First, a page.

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I've decided to start writing an iPhone app and coming from a c# background, I thought I'd start developing it with mono.

Though this question may be subjective, I'd love some guidance from you.

Is it safe to develop my app using this technology, or should I buy some books and start learning objective C?

I know Adobe were going to release a feature that allows you to build iPhone apps using Flash CS5, but this didn't last long.

I appreciate your feedback.


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Ah. The old "will they arbitrarily snatch my livelihood from under my feet" question. Any response could only speculative. Voting to close – spender Jul 11 '10 at 22:48
You should distinguish MonoTouch the product from Mono as a whole project in your question. – Jb Evain Jul 11 '10 at 23:01
up vote 9 down vote accepted

Monotouch is doing a great job of keeping up to date (usually within 24 hours of api updates) so just saying you have no idea about xyz but you know abc is much better than it is a bit silly. Monotouch has some serious advantages over obj c - for instance obj c has only been updated something like twice in the last twenty years!! expect good XML, regex, Http support? Think again. Linq in Obj c? never. Good OS community? Not likely. There's plenty of reasons to use MT, aside from C# being a far superior language. Being able to re-use a good percentage of your code in MonoDroid is one. Though there is word that apple are creating a new language - I'm not holding out too much hope for it. We'll see I guess.

I learned Obj C before getting into MT and the reason I went with MT is that using Obj C is like stepping back into the 90s. It just doesn't have any modern language features and is too far behind the curve. Create your bleeding edge apps with their archaic langauge? Thanks but no thanks.

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None of us except people who work very closely with the OS and the App store policy in Apple would know whether it is "safe" to develop apps using this technology. Apple can say no anytime in the future, but we don't know. What we know is that all the compiled code has to be in C, C++, or Obj-C. However there's one catch: In some cases you can run interpreted languages.

If I were you, I'd go with Objective-C. We know that Apple supports it fully, it's been in there for almost 20 years. It's not that hard to learn since you know C#. I came from C++/C and it took me about a month or so to learn half of the frameworks. There are many other frameworks which I didn't learn because they're not applicable in my apps (such as accelerators, GPS, OpenGL ES, etc). You probably can get away with this too.

Once again, there's also another way: build it with HTML5. However that way you'd have to consider what your app'll do when it's opened with Safari desktop, Firefox, IE, etc.

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That's a great answer, I guess I'll turn to learning some Objective-C. I am very new to iPhone development and this has given me great guidance. Cheers – Marko Jul 11 '10 at 23:03
sencha.com - html 5 app framework for iphone – iwayneo Jul 14 '10 at 8:59

The iPhone dev agreement is pretty clear that C# is not an accepted technology for developing iPhone apps. Regardless, Monotouch apps have still been accepted to the app store to date without any problems. My suggestion is to keep in touch with the Monotouch forums to see what their stance is on this issue and make your decision based on that. The long term safe bet is to go learn Objective-C.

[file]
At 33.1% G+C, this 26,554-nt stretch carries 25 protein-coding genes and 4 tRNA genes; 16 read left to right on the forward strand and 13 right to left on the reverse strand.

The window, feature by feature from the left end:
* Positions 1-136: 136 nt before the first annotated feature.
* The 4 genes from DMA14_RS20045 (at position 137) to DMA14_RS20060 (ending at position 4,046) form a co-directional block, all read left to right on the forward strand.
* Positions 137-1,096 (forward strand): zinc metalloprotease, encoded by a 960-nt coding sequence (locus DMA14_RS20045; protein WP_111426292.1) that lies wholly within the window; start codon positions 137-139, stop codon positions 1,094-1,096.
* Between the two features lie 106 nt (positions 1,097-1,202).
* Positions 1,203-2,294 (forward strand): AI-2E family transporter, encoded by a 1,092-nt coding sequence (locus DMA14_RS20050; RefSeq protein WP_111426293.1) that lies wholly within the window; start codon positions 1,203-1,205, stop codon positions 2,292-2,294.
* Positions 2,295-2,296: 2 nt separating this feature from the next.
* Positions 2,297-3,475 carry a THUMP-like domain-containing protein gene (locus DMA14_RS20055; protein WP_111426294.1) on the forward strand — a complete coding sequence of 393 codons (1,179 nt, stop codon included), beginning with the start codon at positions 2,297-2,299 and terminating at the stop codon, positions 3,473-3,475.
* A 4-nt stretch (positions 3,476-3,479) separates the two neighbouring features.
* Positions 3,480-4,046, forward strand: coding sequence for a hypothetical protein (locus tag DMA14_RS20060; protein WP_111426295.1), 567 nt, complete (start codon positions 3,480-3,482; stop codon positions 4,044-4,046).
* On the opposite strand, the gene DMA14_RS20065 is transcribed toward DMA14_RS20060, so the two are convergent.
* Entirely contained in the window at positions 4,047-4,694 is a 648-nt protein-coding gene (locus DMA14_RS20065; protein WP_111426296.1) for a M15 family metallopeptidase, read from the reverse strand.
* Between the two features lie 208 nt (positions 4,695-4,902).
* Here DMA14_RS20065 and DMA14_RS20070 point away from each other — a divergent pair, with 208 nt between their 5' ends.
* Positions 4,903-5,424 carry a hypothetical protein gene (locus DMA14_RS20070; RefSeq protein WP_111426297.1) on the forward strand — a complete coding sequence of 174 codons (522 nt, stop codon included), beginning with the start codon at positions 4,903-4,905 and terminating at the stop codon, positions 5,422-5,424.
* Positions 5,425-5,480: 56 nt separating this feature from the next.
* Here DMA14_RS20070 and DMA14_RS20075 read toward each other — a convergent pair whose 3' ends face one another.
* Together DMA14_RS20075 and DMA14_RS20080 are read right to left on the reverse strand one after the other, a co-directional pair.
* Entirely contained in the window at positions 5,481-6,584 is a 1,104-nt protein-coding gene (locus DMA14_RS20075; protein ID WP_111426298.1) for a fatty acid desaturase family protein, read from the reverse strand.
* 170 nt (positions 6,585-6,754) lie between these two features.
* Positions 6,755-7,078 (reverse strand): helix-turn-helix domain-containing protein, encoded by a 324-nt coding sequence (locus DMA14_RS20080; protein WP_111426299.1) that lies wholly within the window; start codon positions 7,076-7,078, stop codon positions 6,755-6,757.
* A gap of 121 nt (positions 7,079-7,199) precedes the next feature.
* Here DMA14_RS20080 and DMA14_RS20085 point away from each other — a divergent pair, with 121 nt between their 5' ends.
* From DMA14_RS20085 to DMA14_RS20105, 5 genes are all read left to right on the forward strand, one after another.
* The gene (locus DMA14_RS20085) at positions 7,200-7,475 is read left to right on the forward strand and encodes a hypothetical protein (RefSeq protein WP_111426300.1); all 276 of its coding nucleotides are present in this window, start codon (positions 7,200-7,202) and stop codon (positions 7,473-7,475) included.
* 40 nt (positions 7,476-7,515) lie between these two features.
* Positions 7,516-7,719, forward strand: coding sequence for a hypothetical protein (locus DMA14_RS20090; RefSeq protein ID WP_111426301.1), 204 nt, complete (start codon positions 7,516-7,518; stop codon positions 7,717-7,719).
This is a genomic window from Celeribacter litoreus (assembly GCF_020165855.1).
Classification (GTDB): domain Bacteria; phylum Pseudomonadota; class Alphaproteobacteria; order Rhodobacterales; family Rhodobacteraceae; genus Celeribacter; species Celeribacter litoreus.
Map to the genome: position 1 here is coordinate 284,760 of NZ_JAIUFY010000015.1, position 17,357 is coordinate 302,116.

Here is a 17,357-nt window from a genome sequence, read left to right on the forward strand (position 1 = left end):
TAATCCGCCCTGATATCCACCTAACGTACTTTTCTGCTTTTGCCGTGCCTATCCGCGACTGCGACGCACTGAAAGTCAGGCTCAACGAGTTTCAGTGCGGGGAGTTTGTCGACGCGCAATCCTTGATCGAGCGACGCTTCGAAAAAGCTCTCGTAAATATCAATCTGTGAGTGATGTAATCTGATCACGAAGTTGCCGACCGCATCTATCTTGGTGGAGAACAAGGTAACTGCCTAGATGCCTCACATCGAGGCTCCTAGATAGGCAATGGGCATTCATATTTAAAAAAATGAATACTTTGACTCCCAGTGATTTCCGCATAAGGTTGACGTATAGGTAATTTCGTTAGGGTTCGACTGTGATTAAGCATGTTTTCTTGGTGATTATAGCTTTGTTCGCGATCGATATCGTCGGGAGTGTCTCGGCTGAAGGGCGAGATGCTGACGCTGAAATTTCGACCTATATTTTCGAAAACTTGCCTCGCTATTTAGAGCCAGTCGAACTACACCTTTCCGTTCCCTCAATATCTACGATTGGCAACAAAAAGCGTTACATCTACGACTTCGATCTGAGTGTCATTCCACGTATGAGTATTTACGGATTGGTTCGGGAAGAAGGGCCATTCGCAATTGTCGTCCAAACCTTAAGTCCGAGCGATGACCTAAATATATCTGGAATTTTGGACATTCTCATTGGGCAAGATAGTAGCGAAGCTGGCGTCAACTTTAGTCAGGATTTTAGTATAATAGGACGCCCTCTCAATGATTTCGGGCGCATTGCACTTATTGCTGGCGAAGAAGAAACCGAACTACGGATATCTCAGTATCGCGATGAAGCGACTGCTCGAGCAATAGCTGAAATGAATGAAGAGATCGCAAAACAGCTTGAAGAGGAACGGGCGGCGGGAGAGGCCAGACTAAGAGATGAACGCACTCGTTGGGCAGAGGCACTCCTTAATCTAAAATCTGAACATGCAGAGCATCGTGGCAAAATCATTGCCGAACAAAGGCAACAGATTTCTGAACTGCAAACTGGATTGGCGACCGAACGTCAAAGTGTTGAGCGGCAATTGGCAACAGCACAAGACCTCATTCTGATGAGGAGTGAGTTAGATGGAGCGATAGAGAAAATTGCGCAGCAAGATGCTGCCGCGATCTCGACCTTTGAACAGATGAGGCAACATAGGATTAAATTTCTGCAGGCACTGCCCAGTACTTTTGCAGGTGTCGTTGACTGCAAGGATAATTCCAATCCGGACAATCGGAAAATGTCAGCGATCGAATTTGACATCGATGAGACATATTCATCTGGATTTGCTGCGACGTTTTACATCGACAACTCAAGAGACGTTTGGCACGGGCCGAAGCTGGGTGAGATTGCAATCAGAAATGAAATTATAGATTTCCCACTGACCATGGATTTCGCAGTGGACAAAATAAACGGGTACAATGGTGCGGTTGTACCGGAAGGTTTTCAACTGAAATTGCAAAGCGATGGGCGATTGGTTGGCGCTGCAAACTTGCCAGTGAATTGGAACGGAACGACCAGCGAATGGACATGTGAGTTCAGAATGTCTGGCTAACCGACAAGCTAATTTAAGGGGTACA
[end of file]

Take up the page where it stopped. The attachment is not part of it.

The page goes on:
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Recently Apple changed the clause relating to the third party development tools now stating that if you have prior approval you can use them. I haven't seen any official word that Mono will be allowed though.

If you are coming from a c# background I would highly recommend learning Obj-C because it always helps knowing another language and you could pick it up reasonably easily. Have a look at the stanford University iPhone lectures, they were the best resource when I was learning.

Although I haven't personally used C# or Mono, the iOS SDK once you get to know it has some really great work behind it making it both easy and powerful once you get used to it and I would be surprised if Mono took advantage of it all.

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I think it's important to learn the language the frameworks for your platform of choice were written in. Then you can understand more why the frameworks are the way they are, and often anticipate behavior or API calls just based on knowing what is typical for the language and framework.

On top of that there is now a ton of support for blocks across the API (iOS4 and on only), which may take some time to be incorporated into MonoTouch. Overlay frameworks are always a step behind the base platform so it's nicer to be using the frameworks directly.

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MonoTouch has supported blocks since Apple introduced them to iOS. – Geoff Norton Jul 12 '10 at 18:39
In fact, they were added 24 hours after the original release. – miguel.de.icaza Jul 22 '10 at 0:26

It's now been months since the Flash debacle and Monotouch and Unity are still rocking along.

As developers in a .NET shop we're looking at expanding into iOS development. After prototyping some fairly basic stuff in Objective-C, We're 100% committed to using Monotouch, it's worth every penny.

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